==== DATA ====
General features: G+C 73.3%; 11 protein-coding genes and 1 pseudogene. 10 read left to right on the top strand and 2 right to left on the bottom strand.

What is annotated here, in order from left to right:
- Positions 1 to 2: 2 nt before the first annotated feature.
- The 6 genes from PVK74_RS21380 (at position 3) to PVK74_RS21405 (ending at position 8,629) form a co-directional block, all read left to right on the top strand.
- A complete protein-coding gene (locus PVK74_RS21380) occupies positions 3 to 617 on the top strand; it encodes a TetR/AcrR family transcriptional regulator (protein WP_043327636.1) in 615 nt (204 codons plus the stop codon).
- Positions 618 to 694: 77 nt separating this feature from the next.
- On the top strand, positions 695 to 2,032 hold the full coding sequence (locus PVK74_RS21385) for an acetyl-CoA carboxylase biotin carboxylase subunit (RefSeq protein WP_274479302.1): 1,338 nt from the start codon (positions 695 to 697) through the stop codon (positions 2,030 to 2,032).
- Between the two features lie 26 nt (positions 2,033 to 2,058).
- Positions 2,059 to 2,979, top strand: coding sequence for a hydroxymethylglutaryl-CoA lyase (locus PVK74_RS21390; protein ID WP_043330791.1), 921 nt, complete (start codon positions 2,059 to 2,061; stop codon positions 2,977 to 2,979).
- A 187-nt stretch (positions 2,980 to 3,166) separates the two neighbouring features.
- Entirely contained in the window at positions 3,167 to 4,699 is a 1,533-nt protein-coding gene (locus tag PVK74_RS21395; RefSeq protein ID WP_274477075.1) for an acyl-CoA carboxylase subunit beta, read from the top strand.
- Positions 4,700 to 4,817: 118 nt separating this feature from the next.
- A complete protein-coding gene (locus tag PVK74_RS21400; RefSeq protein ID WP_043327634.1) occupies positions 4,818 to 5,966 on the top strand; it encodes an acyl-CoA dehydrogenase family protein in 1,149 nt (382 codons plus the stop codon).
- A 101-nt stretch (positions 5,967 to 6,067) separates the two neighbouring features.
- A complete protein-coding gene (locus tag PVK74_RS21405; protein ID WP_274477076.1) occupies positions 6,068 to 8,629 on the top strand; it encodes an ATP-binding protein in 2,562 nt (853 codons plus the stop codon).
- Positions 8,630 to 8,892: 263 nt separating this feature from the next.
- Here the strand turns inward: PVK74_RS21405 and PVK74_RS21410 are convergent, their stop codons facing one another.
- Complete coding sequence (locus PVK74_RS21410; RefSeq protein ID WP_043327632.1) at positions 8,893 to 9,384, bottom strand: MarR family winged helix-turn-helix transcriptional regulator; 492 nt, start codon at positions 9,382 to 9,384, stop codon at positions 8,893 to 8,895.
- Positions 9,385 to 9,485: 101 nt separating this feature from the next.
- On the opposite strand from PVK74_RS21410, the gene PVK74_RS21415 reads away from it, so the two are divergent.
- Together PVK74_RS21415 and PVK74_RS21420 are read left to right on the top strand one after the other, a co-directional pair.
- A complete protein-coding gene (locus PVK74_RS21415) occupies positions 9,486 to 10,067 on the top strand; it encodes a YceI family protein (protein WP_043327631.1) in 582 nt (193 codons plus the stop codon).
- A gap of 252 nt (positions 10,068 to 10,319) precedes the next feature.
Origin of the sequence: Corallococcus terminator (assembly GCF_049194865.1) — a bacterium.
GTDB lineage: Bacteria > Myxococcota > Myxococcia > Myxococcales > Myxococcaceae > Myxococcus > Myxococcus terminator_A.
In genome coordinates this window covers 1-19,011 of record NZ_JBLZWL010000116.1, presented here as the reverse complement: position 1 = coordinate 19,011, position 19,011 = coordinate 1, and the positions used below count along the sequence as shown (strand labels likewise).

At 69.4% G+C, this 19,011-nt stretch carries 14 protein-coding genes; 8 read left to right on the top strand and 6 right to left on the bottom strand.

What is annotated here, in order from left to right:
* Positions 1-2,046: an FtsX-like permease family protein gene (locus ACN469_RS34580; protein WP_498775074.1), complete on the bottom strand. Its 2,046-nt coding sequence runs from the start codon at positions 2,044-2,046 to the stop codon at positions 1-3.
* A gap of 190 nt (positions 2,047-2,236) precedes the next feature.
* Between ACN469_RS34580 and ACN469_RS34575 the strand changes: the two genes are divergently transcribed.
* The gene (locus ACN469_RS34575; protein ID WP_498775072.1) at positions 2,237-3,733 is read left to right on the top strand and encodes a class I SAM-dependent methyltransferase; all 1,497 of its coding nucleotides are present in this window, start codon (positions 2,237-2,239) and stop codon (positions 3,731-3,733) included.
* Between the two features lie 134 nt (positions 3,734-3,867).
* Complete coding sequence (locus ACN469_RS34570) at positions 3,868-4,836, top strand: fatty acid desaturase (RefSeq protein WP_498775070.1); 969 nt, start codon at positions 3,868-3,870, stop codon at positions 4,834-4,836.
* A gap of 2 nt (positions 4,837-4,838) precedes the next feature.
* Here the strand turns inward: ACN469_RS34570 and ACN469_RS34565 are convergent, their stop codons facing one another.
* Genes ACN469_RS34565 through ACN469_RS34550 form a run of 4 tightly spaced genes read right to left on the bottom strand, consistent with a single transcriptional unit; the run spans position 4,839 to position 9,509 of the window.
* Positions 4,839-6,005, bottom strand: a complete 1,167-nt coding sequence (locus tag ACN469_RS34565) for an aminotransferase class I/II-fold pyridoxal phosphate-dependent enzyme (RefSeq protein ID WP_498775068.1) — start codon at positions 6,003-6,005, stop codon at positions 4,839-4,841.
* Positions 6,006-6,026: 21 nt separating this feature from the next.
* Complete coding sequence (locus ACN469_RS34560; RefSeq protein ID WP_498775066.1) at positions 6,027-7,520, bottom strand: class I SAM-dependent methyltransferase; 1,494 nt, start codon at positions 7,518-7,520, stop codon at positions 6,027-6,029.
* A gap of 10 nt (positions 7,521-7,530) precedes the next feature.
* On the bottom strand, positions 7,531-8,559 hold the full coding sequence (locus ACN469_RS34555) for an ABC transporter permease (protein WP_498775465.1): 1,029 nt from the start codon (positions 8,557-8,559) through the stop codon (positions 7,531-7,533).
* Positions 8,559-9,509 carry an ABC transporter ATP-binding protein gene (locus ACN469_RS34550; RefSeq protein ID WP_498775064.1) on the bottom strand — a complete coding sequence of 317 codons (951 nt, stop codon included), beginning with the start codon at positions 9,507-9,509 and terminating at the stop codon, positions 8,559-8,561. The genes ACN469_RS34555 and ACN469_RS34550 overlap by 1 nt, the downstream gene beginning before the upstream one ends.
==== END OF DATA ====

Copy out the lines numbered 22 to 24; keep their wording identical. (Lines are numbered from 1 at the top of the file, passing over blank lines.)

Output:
- A complete protein-coding gene (locus PVK74_RS21415) occupies positions 9,486 to 10,067 on the top strand; it encodes a YceI family protein (protein WP_043327631.1) in 582 nt (193 codons plus the stop codon).
- A gap of 252 nt (positions 10,068 to 10,319) precedes the next feature.
Origin of the sequence: Corallococcus terminator (assembly GCF_049194865.1) — a bacterium.